Written by Dawn Rutan
A presidential candidate has been reported as saying he is a Christian but doesn’t ask God for forgiveness. No doubt there is a faulty understanding of what it means to be a Christian. This is the heresy of antinomianism that the Apostle John was addressing in his first letter:
“If we say we have no sin, we deceive ourselves, and the truth is not in us. If we confess our sins, He is faithful and just to forgive us our sins and to cleanse us from all unrighteousness. If we say we have not sinned, we make Him a liar, and His word is not in us” (1 John 1:8-10 ESV).
But I wonder if that same misunderstanding tends to creep into the thoughts of established Christians at times. We talk about accepting Christ or inviting Him into our hearts. We may refer to an initial confession and repentance at the time of conversion, but sometimes that’s the last we hear about confession. Have you ever been in a church service (maybe even “revival”), and when the hymn of invitation comes, no one ever goes forward to pray? If someone does go forward, there may be some raised eyebrows as people wonder what’s going on. The implication is that only the unconverted or backsliders need to confess. I love some of the hymns in the invitation section of the hymnal; however, some convey the message that after conversion a person will never again need to confess.
The March 2016 issue of Christianity Today includes an interview with Fleming Rutledge in which she states: “American Christianity, as Richard Neibuhr pointed out long ago, has tended to preach a gospel without judgment and a Christ without a cross. This is an old problem. We want to be happy. We want to be positive. We want to overlook the almost unbelievable problems we face today.” She indicates that we are inclined to gloss over the Crucifixion and jump right to the Resurrection. We want the Good News of salvation without ever hearing the bad news of our sinfulness.
Martin Luther said in his 95 Theses, “When our Lord and Master Jesus Christ said ‘Repent,’ he intended that the entire life of believers should be repentance.” A life lived without confession and repentance is a life devoid of God’s forgiveness. The idea that one can be a Christian without ever asking for forgiveness is part of a greater deception that says, “It doesn’t matter how I act or what I say. My faith is private.”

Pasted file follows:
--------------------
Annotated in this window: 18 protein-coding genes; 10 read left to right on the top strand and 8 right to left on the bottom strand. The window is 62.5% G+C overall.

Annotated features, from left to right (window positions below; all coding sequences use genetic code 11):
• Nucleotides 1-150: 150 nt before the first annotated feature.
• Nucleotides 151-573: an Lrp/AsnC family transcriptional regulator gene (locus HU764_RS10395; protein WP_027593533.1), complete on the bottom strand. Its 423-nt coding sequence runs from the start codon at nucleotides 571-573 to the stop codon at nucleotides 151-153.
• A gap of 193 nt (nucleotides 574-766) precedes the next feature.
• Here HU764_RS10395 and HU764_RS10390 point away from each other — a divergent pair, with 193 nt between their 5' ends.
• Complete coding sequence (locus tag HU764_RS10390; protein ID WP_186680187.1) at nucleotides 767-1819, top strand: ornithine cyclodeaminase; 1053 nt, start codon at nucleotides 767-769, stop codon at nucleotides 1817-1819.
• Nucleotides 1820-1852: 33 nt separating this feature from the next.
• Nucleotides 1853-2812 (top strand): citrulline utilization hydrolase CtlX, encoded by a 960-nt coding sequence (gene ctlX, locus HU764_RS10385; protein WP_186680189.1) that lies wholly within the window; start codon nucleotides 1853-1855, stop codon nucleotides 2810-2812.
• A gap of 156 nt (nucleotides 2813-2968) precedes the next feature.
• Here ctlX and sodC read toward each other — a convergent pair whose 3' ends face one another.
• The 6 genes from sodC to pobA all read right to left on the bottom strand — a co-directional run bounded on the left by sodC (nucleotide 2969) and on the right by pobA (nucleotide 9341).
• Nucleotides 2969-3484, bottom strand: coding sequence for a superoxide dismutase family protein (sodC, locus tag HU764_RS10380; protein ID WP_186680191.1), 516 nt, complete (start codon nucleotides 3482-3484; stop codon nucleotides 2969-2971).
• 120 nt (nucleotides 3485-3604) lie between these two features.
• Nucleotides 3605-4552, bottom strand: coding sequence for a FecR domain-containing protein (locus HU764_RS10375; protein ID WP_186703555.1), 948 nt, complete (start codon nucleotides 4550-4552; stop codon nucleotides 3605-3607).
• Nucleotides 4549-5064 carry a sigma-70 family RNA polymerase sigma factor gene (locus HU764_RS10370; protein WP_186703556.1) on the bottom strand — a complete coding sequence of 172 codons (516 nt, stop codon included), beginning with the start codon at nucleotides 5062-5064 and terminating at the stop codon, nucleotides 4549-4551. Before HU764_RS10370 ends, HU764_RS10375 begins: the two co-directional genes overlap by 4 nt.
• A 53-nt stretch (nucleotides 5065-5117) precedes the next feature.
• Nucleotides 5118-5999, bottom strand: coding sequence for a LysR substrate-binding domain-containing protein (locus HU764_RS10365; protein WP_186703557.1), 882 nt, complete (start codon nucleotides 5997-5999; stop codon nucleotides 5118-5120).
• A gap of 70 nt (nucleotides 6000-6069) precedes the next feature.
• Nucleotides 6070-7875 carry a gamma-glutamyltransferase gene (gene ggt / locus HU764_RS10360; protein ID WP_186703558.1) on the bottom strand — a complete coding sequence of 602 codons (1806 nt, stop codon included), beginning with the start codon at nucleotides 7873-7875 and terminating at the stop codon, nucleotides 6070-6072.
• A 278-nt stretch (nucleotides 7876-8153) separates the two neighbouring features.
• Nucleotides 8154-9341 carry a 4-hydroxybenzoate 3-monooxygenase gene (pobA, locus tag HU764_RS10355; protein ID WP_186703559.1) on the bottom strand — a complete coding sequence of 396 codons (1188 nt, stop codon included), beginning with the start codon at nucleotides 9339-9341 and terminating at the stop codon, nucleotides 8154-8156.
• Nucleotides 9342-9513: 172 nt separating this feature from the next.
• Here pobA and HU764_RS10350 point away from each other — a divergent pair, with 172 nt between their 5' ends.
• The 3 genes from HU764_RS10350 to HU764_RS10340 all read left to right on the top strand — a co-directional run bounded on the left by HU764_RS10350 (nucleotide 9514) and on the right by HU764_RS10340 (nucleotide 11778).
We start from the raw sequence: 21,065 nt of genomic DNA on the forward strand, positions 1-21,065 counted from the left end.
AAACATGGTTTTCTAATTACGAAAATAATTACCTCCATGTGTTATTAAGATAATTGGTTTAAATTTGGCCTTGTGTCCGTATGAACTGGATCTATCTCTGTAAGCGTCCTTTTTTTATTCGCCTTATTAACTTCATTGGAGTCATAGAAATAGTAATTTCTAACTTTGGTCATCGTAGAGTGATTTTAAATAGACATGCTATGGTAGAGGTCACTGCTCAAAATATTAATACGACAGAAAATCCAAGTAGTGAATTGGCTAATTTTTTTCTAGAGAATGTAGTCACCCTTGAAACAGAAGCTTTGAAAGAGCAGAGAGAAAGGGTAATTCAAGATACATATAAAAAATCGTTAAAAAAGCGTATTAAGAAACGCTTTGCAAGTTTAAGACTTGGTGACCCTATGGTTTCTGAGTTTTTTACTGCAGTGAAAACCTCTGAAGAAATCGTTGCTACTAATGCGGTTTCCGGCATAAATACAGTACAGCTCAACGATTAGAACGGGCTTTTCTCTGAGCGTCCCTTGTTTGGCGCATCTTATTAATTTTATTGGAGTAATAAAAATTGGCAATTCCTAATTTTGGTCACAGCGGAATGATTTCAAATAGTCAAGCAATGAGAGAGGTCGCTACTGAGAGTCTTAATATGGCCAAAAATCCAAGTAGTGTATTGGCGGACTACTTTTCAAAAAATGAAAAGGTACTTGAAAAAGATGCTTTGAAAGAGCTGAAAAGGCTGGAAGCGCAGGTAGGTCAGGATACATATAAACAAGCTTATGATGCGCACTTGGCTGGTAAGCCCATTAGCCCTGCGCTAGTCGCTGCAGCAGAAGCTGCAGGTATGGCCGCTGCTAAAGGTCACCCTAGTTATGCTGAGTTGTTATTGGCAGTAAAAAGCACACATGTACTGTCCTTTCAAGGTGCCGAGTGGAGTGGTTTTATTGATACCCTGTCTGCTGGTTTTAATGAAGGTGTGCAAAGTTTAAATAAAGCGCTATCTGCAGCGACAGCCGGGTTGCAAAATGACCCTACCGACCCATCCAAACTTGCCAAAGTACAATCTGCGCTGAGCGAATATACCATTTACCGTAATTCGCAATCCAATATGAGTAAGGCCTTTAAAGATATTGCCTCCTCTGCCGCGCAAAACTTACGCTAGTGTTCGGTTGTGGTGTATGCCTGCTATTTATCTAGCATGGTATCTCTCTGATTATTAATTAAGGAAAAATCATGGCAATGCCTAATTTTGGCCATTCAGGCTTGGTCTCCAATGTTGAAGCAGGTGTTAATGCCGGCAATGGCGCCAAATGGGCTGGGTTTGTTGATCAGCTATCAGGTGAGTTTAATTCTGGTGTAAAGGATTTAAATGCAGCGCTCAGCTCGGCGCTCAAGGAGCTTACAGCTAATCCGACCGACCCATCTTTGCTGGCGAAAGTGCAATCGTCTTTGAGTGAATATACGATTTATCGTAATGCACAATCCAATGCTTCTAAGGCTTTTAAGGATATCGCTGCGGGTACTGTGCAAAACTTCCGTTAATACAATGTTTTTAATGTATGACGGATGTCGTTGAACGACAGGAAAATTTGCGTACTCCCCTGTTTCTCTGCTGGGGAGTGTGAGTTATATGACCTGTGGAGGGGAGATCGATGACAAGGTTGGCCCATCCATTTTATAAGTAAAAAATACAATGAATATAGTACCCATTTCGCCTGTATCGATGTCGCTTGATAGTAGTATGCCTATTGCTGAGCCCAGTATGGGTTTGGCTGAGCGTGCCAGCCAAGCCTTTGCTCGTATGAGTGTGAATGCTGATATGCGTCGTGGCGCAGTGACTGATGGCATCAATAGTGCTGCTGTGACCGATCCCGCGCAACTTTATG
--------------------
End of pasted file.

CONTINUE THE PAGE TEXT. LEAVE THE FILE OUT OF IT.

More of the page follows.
Luther went on to say that faith is, “a living, creative, active and powerful thing, this faith. Faith cannot help doing good works constantly. It doesn’t stop to ask if good works ought to be done, but before anyone asks, it already has done them and continues to do them without ceasing. Anyone who does not do good works in this manner is an unbeliever…Thus, it is just as impossible to separate faith and works as it is to separate heat and light from fire!” (Introduction to Romans).
A living and active faith will be one of continual repentance, but it will also be made evident by the good fruit produced by God’s work in and through us. “What good is it, my brothers, if someone says he has faith but does not have works? Can that faith save him? …So also faith by itself, if it does not have works, is dead” (James 2:14, 17). If one claims to have faith without having either repentance or good works, he is deceiving himself and one day will be called to account. We can only pray that such people will see the error of their ways before it’s too late.
“For what does it profit a man to gain the whole world and forfeit his soul? For what can a man give in return for his soul? For whoever is ashamed of Me and of My words in this adulterous and sinful generation, of him will the Son of Man also be ashamed when He comes in the glory of His Father with the holy angels”(Mark 8:36-38).
© 2016 Dawn Rutan. The views stated may or may not reflect the beliefs of the pastor or leadership of Dulin’s Grove Church.